December 26, 2017
Rabbi H. Greenberg in #1099, Parsha Thought, VaYechi


The Book of B’Reishis ends with the parsha VaYechi.

Our Sages teach that “everything follows the end.” The literal translation is that “everything follows the seal.” A seal is put on something that needs to be protected and preserved. This parsha, then, is what preserves the message and inspiration of all the preceding sections of B’Reishis.

To understand what this parsha contributes to all of the preceding ones, we have to reflect on its name: VaYechi [Yaakov]-And [Jacob] lived.”

Based on its name, one would have expected to read about Jacob’s life in this parsha. However, the entire parsha is about the events that relate to the end of his life, his funeral, and the events that occurred after his funeral.

Why would the parsha be named VaYechi when it is about the opposite of life?

The answer can be found in a well-known statement of our Talmudic Sages (Taanis 5b) that, in truth, Jacob did not really die. The fact that he was buried and his life eulogized was due to their perception that he had died. But in actuality, he still lives. The Talmud derives the idea of Jacob’s immortality by considering the lives of his children: “Just as his children are alive so too is he alive.”

We can now reconcile the name of the parsha, which highlights Jacob’s life, with its content, which ostensibly deals with his passing. In truth, Jacob never really died. Jacob lived on. Even in what seems to be his death, the Torah declares: “And Jacob lived!”

Rashi’s commentary on the Torah supports the conclusion that Jacob never died by highlighting the absence of the words “and he died.” This, Rashi says, is because, as the Talmud states, “Jacob, our father, did not die.”


The premise that Jacob did not really die seems to be contradicted by a statement in the beginning of the parsha: “The time approached for Israel to die…”

Moreover, Rashi’s opening comment on this parsha seems to negate the notion that Jacob/Israel didn’t die.

Rashi comments on an anomaly in the Torah Scroll. He notes that there is no separation between the end of the preceding parsha and the beginning of VaYechi:

“Why is this passage closed? Because once our forefather Jacob passed away, the eyes and the heart of Israel were closed because of the suffering of the enslavement, for the Egyptians began to enslave them.”

In this statement, Rashi suggests that Jacob, in fact, passed away with tragic results; the Egyptian enslavement of Israel.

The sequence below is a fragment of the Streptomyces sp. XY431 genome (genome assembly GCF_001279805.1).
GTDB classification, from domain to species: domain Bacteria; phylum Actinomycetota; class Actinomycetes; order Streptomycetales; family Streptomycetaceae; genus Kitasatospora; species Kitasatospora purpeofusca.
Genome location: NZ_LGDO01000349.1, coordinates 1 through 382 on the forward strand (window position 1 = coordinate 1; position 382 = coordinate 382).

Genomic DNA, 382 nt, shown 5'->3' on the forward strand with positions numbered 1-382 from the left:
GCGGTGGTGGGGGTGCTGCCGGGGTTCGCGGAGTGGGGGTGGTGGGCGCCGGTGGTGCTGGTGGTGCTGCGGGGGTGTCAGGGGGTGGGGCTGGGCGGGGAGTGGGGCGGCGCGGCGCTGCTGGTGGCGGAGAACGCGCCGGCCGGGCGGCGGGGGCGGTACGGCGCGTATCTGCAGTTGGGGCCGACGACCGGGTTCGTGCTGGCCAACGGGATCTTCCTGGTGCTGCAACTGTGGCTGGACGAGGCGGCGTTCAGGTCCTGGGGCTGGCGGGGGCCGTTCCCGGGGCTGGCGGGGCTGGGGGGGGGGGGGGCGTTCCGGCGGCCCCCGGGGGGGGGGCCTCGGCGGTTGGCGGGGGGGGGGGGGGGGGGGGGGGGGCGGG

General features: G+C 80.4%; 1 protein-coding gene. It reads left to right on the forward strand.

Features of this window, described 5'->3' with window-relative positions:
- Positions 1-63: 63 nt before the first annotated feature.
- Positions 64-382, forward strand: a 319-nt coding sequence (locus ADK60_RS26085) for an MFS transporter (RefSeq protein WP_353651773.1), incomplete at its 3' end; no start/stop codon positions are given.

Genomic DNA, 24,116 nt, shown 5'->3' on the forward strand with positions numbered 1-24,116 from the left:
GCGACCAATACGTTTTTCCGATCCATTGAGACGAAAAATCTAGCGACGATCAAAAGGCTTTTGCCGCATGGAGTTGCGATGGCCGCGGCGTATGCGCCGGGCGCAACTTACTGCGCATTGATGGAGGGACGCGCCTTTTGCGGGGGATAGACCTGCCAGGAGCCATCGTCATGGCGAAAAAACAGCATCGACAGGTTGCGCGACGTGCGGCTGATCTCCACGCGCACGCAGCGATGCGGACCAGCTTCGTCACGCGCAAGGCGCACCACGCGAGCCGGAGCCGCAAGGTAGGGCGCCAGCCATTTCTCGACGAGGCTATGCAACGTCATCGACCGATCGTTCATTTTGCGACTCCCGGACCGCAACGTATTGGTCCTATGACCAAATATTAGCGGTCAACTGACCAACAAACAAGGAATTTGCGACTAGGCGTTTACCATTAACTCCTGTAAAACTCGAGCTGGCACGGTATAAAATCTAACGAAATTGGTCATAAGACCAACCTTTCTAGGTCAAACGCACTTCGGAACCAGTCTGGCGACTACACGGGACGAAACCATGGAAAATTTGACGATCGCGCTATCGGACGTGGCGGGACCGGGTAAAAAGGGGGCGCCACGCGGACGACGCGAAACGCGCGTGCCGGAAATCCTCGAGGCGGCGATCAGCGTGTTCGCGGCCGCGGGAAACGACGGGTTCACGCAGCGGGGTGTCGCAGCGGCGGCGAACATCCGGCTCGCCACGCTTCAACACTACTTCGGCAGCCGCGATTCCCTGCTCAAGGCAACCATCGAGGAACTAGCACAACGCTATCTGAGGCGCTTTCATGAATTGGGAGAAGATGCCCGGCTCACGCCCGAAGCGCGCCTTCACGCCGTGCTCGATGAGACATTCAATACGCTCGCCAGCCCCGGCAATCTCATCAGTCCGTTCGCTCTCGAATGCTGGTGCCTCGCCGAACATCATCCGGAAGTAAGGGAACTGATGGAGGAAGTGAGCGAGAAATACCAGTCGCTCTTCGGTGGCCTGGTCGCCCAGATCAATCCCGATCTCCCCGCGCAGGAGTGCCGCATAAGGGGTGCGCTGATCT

Commentators have raised another question:

Rashi states in a different comment (Exodus 6:16) that the Egyptian bondage did not begin until all of Jacob’s sons had passed on. Yet, here he asserts that it began right after Jacob’s passing.

The key to reconciling these two apparent contradictions is to focus on the Talmud’s rationale for asserting that Jacob never died:

       “Just like his children are alive so is he alive.”

This means that while Jacob’s immortality is a reality, the recognition of that reality is not a fixed outcome.

When we look at someone or an object through tainted lenses we see a distorted image of that person or object.

When the children of Jacob, along with the Egyptians, saw him through their tainted vision, they saw him appear to leave this world. Based on their perception they buried him and eulogized him. As a result, their lives began to descend into the Egyptian enslavement.

Exile is defined not by reality but by the perception of that reality. Conversely, Redemption occurs when we awaken from our dream-like view of reality. When we live in a world of “virtual” reality we are, by definition, in a state of exile.

Thus, Rashi aptly states that when Jacob passed away the eyes and hearts of the Jewish people became closed. Rashi is not referring to the actual facts of Jacob’s life here. Rather, he adopts the distorted lenses of his children. Jacob in truth did not pass away; it was they who projected their own mortality on him. Thus, it was only in the perception of his children that he passed away.


Thus, the Torah refers to “the time approached for Israel to die.” To whom was the Torah referring? Why does it refer to him as Israel rather than Jacob, which the Torah uses more frequently? Indeed, in the preceding verse, the Torah mentions him by the name Jacob twice.

One possible answer is that the name Israel relates not only to Jacob the person, but to him and his progeny. When the Torah refers to Israel’s days as nearing death it tells us that, while Jacob himself never died, his children saw him that way because they projected their own mortality on him.

In reality then, it was not Jacob who was dying but rather his children.


This explanation can also help us answer another question raised by the Zohar: